But on KO2, the sidewall lugs are pasted on a larger area, and they connect with the shoulder blocks making a sharp incision in between.
Other than this, both tires also features rim protectors which protects the tire’s bead area.
If we check out some tech. specs of these tires…
|Kenda Klever||BFG KO2|
|Weight (avg)||60 lbs||55.3 lbs|
|Tread Depth||either 17|
|Available sizes||15 to 24″||15 to 22″|
|Sidewall Construction||3 ply||3 ply|
|Load Rating Range||C to F||C to F|
We see that, both tires have same load rating range and sidewall construction, but the Kenda R/T weighs a little more and provides you with more tread depth and tire sizes, compared to KO2.
On Road Performance:
If we talk about the Kenda Klever first, the tire presents satisfactory abilities for everyday driving on a dry road as its large blocks provide enough bite on dry pavements.
But it can be used on road with optimized traction only at slower speeds, and with more speed the tire loses its traction values and makes the ride a little shaky.
And although the tire is rated up to “R” speed rating, allowing speeds only up to 106 mph, its best to keep it slow on pavements.
But still they are great on dry roads, especially when you consider their wet road traction.
The tire is very stiff with its 3 ply polyester construction, and with wider grooves and minimal siping, the tire loses a lot of traction on wet roads.
Note: It’s very hard to drive on these tires with the traction control off, (on wet roads), as the tire is very prone to slippage, especially on corners.
The BFG KO2 also has 3 ply construction, but the tire is not as stiff as the Kenda Klever, and it also provides with more sipes which are also deeper.
So the KO2 is better able to suck in the water particles beneath the sipes and spray it out as the tire rolls over.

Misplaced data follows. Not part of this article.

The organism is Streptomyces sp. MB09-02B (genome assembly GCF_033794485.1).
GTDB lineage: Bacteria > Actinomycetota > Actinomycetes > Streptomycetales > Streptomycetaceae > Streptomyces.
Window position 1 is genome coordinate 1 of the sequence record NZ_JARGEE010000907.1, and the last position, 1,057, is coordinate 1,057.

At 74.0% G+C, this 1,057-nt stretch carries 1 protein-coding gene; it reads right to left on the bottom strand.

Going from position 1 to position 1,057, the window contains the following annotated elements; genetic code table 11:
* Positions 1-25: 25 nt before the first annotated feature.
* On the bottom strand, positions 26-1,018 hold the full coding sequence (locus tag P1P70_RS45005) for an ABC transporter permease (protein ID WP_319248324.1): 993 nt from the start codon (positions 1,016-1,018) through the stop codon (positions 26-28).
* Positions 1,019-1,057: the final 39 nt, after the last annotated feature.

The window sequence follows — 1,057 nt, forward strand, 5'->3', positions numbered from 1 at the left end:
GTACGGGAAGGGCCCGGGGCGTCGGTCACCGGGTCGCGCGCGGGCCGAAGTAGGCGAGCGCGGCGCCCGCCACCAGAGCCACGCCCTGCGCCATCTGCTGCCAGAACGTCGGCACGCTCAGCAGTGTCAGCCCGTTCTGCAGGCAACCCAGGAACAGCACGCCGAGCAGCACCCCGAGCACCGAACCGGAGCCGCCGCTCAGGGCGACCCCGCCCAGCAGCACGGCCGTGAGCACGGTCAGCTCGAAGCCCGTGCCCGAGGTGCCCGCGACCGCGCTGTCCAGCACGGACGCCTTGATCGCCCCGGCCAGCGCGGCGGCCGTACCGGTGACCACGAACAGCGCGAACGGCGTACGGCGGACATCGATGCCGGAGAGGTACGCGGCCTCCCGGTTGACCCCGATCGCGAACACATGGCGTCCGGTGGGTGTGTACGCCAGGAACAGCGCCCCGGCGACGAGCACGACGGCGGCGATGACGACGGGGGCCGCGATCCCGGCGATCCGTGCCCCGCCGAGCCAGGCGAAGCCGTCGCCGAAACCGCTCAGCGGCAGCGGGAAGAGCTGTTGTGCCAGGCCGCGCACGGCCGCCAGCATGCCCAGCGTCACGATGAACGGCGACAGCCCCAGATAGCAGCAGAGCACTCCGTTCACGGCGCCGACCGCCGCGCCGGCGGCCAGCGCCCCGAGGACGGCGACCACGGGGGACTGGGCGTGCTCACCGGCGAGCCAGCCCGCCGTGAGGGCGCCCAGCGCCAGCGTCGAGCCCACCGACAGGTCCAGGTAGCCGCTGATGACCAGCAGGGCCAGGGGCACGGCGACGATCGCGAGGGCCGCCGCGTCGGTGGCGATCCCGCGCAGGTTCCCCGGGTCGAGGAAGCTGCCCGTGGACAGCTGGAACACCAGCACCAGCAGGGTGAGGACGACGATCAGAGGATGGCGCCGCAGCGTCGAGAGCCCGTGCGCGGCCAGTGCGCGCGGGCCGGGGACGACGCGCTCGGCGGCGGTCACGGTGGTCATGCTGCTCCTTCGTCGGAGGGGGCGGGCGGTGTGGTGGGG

So the KO2, although not so great on wet roads (overall), is still better than this tire.
One thing to note about wet traction of KO2: The tire has dual compound, and once the harder softer layer wears off, the stiffer compound, underneath, loses more of the tire’s wet traction values.
The 3 ply construction is common in both but it still makes Kenda Klever heavier out of the two and because of this the tire is not as fuel efficient as well.
But still with the softer compound of the tire and a lot of biting edges, the tire still manages to hang on to the wet pavements and is not too far off.
But then again this softer rubber of Kenda Klever also wears faster compared to KO2.
Other than this the BFG KO2 is also quieter of the two with it’s more consistent design.
Tire noise is one of the major cons of Klever RT because its open voids offer a massive vacuum for noisy air particles to move and collide freely among its tread channels. Hence, this aggressive tire will make you notice its presence when driving on road.
But with it’s low price tag and the fact that these tires are primarily made for off road, we can let it slide.
Off Road Performance:
The wider staggered shoulder blocks of Kenda Klever R/T is better able to scoop out the mud, as the tire has bigger staggered blocks with wider grooves. These combined with its blocky sidewall lugs are better able to dig the tire out, even when aired down deep in mud.